NEW RICHLAND-HARTLAND-ELLENDALE-GENEVA AREA

131 YEARS OF SERVICE to Southern Minnesota
Newspaper of Record for NRHEG Schools
128 North Broadway, New Richland, MN 56072
Phone 507-463-8112 * Fax 507-463-0504
Latest New Richland, Minnesota, weather

We have a pair of hummingbirds plus about ten Baltimore orioles coming to our feeders on a daily basis. I’ve been watching to see where they fly to after feeding hoping to find their nest — no luck so far.

Mama snapping turtles have been busy laying their eggs in sandy type soil. On my early morning walk, I had an interesting conversation with about a 40 pounder. She had just finished laying eggs, covering them over with sandy soil. 

She told me she hoped for a few days of 90 plus weather, as then there would be a lot of swimmers at the beach. Translation: she needed bone type material to build her body strength back to normal. Her favorites were false teeth and false nails, especially those painted a dark blue. Are any of you swimmers missing your teeth or nails after being at the Beaver Lake Beach?

St. Olaf Lake area had a downpour of almost five inches of rain last week. There was so much water that the lake overflowed. Virgil Thofson reported water in his cornfield as part of the overflow. (For your info, Virgil lives about four miles north of Hartland.) Virgil was not worried about the loss of the corn as he planted water-resistant corn!

The baby red-tail hawks have left their nest on the north side of Beaver Lake. This is the same nest that the hawks have used in previous years.

There are four kinds of larger birds of prey at Beaver Lake. The kinds are red-tailed hawks, bald eagles, osprey and buzzards. The buzzards are not federally protected, while the others are. Other than appearance, taste is the main way to tell the four apart.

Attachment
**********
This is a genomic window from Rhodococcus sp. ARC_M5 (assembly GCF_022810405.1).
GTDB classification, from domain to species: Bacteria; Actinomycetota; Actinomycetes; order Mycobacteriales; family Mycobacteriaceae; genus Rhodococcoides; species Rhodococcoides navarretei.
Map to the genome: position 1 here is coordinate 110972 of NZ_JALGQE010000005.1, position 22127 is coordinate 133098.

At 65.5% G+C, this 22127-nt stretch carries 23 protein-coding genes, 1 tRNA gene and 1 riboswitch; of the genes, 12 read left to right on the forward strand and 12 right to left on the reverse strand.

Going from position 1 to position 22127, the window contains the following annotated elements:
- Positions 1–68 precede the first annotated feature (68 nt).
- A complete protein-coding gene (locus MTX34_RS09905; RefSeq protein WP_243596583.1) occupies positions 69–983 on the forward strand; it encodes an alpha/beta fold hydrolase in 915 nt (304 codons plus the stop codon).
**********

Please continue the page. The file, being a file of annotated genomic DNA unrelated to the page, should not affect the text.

Eagles are dark course meat and taste like bear, only stronger. Osprey meat is white and has a fishy taste. Red-tail hawk meat is reddish and tastes like squirrel. Buzzard meat is a challenge to eat as the smell is tough to get past. When you’re preparing the above four, be sure to invite the local conservation officer to taste-test.

Because of the unlawful digging at the Beaver Lake outlet, a trail camera has been set up focused on the outlet. The camera is very high tech with the film in color and showing military time. The date the picture is taken will be instantly downloaded to the conservation officer’s cell phone. For a fee, the conservation officer will let you look at your picture!

The Karaoke party at Bill and Bonnie’s cabin on Beaver Lake was a singing success. Kids laughed at their parents inability to sing. When the kids were given the microphone — the parents laughed. Other than local talent, a dude from Ohio and his wife put on a a good show. The reason he was such a good bass singer of “Sixteen Tons” was that was his major in college at Mankato. His Magna Cum Laude degree was in sing-a-long at the local Mankato piano bars. (Piano bars were the fore-runner of Karaoke.) They now call themselves “Worrell “D” singers!

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Bob is a retired AAL (Aid Association for Lutherans) agent. His wife, Genie, is a retired RN, currently working on her doctor’s degree in volunteering. They have two children, Deb in North Carolina, and Dan in Vermont. This is the Hanson’s 36th summer at Beaver Lake. They leave the lake in mid-October to go south — to Albert Lea — and return in April. Bob says if you enjoy his article, let him know. If you don’t enjoy it, keep on reading, it can get worse. Words of Wisdom: There is always room for God. 

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